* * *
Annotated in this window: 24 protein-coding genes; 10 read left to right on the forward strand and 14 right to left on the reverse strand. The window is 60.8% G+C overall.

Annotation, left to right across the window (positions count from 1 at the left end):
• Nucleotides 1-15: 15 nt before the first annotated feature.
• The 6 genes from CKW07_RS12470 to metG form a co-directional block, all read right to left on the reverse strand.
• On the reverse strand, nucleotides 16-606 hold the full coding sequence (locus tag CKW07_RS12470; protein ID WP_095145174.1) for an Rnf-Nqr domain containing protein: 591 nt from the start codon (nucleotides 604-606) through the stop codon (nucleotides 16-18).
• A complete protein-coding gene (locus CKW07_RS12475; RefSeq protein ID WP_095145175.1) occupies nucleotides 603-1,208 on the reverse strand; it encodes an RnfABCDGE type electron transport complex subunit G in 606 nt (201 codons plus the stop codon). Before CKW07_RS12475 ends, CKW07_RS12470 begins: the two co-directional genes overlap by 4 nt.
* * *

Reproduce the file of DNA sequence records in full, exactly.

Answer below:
Annotated in this window: 24 protein-coding genes; 10 read left to right on the forward strand and 14 right to left on the reverse strand. The window is 60.8% G+C overall.

Annotation, left to right across the window (positions count from 1 at the left end):
• Nucleotides 1-15: 15 nt before the first annotated feature.
• The 6 genes from CKW07_RS12470 to metG form a co-directional block, all read right to left on the reverse strand.
• On the reverse strand, nucleotides 16-606 hold the full coding sequence (locus tag CKW07_RS12470; protein ID WP_095145174.1) for an Rnf-Nqr domain containing protein: 591 nt from the start codon (nucleotides 604-606) through the stop codon (nucleotides 16-18).
• A complete protein-coding gene (locus CKW07_RS12475; RefSeq protein ID WP_095145175.1) occupies nucleotides 603-1,208 on the reverse strand; it encodes an RnfABCDGE type electron transport complex subunit G in 606 nt (201 codons plus the stop codon). Before CKW07_RS12475 ends, CKW07_RS12470 begins: the two co-directional genes overlap by 4 nt.